The more electronics steer, accelerate and brake cars, the more important it is to protect them against cyber-attacks. That is why 15 partners from industry and academia will work together over the next three years on new approaches to IT security in self-driving cars. The joint project goes by the name Security For Connected, Autonomous Cars (SecForCARs) and has funding of €7.2 million from the German Federal Ministry of Education and Research. Infineon is leading the project.

Vehicles already offer diverse communication interfaces and more and more automated functions, such as distance and lane-keeping assist systems. At the same...

Im Focus: Molecular switch will facilitate the development of pioneering electro-optical devices

A research team led by physicists at the Technical University of Munich (TUM) has developed molecular nanoswitches that can be toggled between two structurally different states using an applied voltage. They can serve as the basis for a pioneering class of devices that could replace silicon-based components with organic molecules.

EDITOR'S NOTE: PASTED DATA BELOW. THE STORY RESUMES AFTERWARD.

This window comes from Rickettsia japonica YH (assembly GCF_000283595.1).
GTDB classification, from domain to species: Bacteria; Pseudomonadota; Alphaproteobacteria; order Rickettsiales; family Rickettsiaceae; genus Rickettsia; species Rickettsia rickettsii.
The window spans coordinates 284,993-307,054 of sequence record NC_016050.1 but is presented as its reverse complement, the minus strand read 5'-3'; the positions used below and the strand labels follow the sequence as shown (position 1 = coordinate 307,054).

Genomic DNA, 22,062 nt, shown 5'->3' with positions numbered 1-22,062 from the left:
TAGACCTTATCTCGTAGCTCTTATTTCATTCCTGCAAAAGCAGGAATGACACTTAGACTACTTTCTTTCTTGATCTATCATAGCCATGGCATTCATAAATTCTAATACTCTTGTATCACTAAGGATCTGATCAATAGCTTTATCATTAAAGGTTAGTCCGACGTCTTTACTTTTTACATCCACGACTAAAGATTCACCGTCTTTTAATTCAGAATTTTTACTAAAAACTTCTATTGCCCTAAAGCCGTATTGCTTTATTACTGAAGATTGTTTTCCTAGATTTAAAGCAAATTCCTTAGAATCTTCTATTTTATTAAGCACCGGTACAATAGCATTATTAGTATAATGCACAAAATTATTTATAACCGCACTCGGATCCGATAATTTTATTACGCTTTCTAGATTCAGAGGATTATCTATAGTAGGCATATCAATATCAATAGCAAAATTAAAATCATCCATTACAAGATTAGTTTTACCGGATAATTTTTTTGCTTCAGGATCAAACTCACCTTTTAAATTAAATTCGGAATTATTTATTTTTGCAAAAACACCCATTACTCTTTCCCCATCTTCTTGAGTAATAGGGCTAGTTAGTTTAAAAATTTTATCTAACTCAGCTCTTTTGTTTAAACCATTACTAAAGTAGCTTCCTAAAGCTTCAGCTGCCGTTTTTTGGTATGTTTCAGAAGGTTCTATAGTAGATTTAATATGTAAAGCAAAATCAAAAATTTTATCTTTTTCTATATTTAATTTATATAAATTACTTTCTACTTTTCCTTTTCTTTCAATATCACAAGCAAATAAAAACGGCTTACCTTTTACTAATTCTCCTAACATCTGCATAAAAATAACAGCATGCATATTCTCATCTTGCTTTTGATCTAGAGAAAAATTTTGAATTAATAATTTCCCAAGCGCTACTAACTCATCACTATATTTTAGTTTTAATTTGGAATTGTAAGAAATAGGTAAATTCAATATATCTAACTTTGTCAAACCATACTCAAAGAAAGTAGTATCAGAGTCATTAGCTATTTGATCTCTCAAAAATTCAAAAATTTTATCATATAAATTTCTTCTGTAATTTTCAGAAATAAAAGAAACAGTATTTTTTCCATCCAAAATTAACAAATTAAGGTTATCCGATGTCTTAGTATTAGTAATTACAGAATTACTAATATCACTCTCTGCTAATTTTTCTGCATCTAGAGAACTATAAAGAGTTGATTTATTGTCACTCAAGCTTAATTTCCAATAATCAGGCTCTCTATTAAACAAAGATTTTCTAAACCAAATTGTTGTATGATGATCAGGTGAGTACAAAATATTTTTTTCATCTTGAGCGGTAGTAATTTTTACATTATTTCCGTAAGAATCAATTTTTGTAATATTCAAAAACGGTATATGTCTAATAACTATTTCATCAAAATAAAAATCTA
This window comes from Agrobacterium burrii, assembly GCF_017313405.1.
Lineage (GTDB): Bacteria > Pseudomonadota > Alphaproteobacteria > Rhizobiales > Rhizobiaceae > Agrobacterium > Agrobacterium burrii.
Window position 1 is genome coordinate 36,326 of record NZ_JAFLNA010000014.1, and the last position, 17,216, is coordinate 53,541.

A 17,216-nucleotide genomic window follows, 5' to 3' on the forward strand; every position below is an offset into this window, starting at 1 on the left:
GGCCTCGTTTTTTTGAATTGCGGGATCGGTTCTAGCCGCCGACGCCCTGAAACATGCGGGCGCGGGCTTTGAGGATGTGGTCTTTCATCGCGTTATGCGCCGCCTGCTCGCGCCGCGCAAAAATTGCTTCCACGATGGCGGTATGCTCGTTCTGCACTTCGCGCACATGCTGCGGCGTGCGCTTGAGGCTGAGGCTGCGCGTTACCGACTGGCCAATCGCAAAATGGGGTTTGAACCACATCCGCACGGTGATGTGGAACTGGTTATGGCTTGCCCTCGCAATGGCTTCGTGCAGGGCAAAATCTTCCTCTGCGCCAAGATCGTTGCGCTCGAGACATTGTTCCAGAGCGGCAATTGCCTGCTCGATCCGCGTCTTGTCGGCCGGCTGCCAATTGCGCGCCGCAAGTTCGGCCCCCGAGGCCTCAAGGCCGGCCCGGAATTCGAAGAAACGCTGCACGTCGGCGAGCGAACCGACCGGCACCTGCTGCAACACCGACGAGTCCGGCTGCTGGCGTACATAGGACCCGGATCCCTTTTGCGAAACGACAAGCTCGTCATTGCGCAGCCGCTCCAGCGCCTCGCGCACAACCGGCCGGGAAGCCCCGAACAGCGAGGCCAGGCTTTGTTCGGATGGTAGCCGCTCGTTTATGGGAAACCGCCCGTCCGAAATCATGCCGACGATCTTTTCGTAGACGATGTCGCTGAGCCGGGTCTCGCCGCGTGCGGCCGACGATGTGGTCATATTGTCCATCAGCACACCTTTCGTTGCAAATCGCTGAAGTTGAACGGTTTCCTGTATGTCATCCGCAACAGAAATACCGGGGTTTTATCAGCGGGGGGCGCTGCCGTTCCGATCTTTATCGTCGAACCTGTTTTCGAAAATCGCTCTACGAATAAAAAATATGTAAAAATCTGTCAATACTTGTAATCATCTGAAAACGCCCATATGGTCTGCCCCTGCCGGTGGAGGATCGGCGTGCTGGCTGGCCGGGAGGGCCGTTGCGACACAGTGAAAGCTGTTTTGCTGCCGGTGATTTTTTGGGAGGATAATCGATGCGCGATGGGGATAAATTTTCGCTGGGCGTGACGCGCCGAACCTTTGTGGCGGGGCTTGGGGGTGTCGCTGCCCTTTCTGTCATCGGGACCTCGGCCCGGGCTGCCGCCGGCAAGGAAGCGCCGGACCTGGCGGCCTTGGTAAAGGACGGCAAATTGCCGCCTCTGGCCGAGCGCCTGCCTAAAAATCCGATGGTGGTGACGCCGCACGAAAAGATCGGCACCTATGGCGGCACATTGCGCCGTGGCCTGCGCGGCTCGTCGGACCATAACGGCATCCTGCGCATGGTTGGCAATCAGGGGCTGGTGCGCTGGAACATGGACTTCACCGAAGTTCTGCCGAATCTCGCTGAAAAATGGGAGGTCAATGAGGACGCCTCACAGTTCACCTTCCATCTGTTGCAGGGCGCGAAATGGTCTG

The development of new electronic technologies drives the incessant reduction of functional component sizes. In the context of an international collaborative...

Im Focus: LZH showcases laser material processing of tomorrow at the LASYS 2018

At the LASYS 2018, from June 5th to 7th, the Laser Zentrum Hannover e.V. (LZH) will be showcasing processes for the laser material processing of tomorrow in hall 4 at stand 4E75. With blown bomb shells the LZH will present first results of a research project on civil security.

At this year's LASYS, the LZH will exhibit light-based processes such as cutting, welding, ablation and structuring as well as additive manufacturing for...

Im Focus: Self-illuminating pixels for a new display generation